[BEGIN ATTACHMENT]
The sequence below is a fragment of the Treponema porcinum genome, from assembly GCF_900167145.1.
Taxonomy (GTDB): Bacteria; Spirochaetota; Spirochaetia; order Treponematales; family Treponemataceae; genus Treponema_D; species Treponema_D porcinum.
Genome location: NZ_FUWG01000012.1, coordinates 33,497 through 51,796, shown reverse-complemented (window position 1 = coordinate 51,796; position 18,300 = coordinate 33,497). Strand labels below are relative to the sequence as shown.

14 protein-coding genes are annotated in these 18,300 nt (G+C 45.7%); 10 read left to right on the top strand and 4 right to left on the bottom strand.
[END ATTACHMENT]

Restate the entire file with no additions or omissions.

The sequence below is a fragment of the Treponema porcinum genome, from assembly GCF_900167145.1.
Taxonomy (GTDB): Bacteria; Spirochaetota; Spirochaetia; order Treponematales; family Treponemataceae; genus Treponema_D; species Treponema_D porcinum.
Genome location: NZ_FUWG01000012.1, coordinates 33,497 through 51,796, shown reverse-complemented (window position 1 = coordinate 51,796; position 18,300 = coordinate 33,497). Strand labels below are relative to the sequence as shown.

14 protein-coding genes are annotated in these 18,300 nt (G+C 45.7%); 10 read left to right on the top strand and 4 right to left on the bottom strand.